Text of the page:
Now Let’s look at two very popular TV shows – yes TV shows, I know, I know but I haven’t seen any of the “Twilight” movies, And the Paranormal boring movies (1 and 2) just aren’t doing it for me. So the shows – “Supernatural” and “The Walking Dead”. NEITHER show is scary AT ALL. Not one bit. what they are is interesting, captivating, and really just dramas set against a “Horror” Theme. What makes them a drama? The characters struggle in an exceptional situation. Ordinary person in an extraordinary circumstance – that is why we root for them. However in the case of both of these shows the characters in a world that is normal to them. In the walking dead there really isn’t terror associated with Zombies, you just take precautions – don’t shoot unless you have to – the zombies follow the noise – use hand weapons or crossbows, don’t get bit, etc. etc. In fact if you follow the show, we’ve come to learn that there is some kind of virus animating the dead bodies. In Night of the Living Dead I believe it was radioactivity that caused the animation. In dawn of the dead I think the bite would infect you. So it isn’t a supernatural horror in “The Walking Dead.” In this case it is more of a no way out, how do you escape the situation of being killed by a mob? Granted it is a slowly moving mob, which actually adds to the DRAMA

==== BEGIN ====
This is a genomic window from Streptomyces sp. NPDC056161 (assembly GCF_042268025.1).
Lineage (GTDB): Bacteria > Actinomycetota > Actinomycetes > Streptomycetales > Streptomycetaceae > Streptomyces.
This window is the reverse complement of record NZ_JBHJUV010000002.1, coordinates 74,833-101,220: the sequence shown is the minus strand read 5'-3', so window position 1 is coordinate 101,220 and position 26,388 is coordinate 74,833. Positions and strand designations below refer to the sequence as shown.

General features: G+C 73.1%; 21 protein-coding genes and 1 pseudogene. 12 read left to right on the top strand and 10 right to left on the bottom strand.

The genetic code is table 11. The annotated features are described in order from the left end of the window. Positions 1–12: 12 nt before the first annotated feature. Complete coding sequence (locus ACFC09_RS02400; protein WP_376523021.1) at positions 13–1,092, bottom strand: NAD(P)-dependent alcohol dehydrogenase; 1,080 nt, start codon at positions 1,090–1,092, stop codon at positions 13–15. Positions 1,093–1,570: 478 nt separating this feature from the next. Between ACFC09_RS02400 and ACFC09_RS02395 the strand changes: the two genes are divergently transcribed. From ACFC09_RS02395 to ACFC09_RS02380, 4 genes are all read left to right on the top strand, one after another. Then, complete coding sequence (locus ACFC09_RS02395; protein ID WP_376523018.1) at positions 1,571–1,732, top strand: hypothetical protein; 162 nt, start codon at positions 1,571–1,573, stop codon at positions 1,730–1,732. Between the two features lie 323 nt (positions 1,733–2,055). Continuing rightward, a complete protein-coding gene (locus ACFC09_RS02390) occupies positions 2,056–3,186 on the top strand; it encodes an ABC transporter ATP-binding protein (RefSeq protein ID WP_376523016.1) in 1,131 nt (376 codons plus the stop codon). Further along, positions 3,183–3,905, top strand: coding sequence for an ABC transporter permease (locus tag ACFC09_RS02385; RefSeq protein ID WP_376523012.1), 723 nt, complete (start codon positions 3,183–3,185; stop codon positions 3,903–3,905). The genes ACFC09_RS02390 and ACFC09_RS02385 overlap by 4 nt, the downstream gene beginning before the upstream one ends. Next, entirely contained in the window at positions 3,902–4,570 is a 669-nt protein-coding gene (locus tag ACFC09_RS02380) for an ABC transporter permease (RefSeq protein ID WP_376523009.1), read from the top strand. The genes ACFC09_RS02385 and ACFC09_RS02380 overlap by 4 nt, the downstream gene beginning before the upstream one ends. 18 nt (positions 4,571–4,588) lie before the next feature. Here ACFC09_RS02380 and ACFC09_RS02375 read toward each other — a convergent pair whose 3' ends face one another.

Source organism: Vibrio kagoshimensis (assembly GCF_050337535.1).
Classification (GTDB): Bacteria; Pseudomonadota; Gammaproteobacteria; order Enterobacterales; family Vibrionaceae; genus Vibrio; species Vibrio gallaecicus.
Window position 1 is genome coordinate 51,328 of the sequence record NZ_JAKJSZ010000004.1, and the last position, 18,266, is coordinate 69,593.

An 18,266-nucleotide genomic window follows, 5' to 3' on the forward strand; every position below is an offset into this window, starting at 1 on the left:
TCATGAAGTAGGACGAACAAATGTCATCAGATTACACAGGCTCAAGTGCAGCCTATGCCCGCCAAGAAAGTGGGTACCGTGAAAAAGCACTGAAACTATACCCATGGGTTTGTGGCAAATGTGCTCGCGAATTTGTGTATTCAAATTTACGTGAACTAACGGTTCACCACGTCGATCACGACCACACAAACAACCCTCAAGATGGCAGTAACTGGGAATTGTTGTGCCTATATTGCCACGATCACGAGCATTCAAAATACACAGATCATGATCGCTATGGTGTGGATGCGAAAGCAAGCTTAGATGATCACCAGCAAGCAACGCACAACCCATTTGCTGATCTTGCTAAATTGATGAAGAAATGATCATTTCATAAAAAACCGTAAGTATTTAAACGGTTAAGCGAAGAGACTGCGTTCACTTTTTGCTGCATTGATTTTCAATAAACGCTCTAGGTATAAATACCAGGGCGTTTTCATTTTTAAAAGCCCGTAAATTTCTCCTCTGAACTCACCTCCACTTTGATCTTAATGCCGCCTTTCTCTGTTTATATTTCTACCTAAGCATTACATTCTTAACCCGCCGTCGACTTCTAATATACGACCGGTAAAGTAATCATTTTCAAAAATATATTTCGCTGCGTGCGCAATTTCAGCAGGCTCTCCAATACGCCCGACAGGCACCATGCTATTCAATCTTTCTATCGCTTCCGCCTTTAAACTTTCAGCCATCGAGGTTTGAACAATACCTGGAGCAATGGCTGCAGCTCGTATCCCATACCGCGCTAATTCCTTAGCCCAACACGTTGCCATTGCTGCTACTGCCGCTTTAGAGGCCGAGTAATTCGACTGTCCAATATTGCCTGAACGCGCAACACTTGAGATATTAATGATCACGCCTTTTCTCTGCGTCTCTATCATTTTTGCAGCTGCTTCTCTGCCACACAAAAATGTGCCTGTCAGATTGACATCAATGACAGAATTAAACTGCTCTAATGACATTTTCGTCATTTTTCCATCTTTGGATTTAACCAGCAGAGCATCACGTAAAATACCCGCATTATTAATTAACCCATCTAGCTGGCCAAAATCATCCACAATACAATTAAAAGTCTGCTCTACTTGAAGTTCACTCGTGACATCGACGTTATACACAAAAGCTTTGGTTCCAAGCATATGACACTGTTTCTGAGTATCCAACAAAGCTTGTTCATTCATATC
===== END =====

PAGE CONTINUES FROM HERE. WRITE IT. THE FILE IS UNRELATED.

So with “Supernatural” as it is in “The Walking Dead” – the characters exist in a world with rules – it is a different world than ours, the rules are different, but in the show the characters have learned these rules, and exist in them. There are no shocking surprises that these people just can’t endure. I suppose that could be the horror – perhaps the horror of war (The Horror, The Horror), trying to exist/survive in a world that is so different than what you know that there is just no chance. That no matter how much you survive, there is always going to be that ONE thing that you had no idea was coming, and no answer for. I guess that is why at the end of “horror” films these days there is always that last twist – Jason Voorhees popping out of the lake for example.